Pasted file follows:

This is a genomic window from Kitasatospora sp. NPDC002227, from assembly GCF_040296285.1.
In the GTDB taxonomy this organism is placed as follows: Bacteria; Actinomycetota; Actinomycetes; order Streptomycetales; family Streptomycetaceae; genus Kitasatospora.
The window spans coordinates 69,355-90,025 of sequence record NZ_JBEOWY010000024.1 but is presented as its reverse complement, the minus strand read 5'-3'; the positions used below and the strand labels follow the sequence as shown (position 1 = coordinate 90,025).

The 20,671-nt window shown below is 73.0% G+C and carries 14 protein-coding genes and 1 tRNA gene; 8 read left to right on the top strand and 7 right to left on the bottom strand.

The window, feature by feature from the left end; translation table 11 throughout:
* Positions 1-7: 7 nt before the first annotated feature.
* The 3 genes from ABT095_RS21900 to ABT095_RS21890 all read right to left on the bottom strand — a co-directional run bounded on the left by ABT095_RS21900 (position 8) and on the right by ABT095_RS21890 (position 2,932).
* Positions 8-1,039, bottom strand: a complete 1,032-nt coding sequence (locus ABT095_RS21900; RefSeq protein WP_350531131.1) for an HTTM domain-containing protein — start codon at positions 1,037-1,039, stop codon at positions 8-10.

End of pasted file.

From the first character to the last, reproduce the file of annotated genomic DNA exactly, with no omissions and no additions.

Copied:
This is a genomic window from Kitasatospora sp. NPDC002227, from assembly GCF_040296285.1.
In the GTDB taxonomy this organism is placed as follows: Bacteria; Actinomycetota; Actinomycetes; order Streptomycetales; family Streptomycetaceae; genus Kitasatospora.
The window spans coordinates 69,355-90,025 of sequence record NZ_JBEOWY010000024.1 but is presented as its reverse complement, the minus strand read 5'-3'; the positions used below and the strand labels follow the sequence as shown (position 1 = coordinate 90,025).

The 20,671-nt window shown below is 73.0% G+C and carries 14 protein-coding genes and 1 tRNA gene; 8 read left to right on the top strand and 7 right to left on the bottom strand.

The window, feature by feature from the left end; translation table 11 throughout:
* Positions 1-7: 7 nt before the first annotated feature.
* The 3 genes from ABT095_RS21900 to ABT095_RS21890 all read right to left on the bottom strand — a co-directional run bounded on the left by ABT095_RS21900 (position 8) and on the right by ABT095_RS21890 (position 2,932).
* Positions 8-1,039, bottom strand: a complete 1,032-nt coding sequence (locus ABT095_RS21900; RefSeq protein WP_350531131.1) for an HTTM domain-containing protein — start codon at positions 1,037-1,039, stop codon at positions 8-10.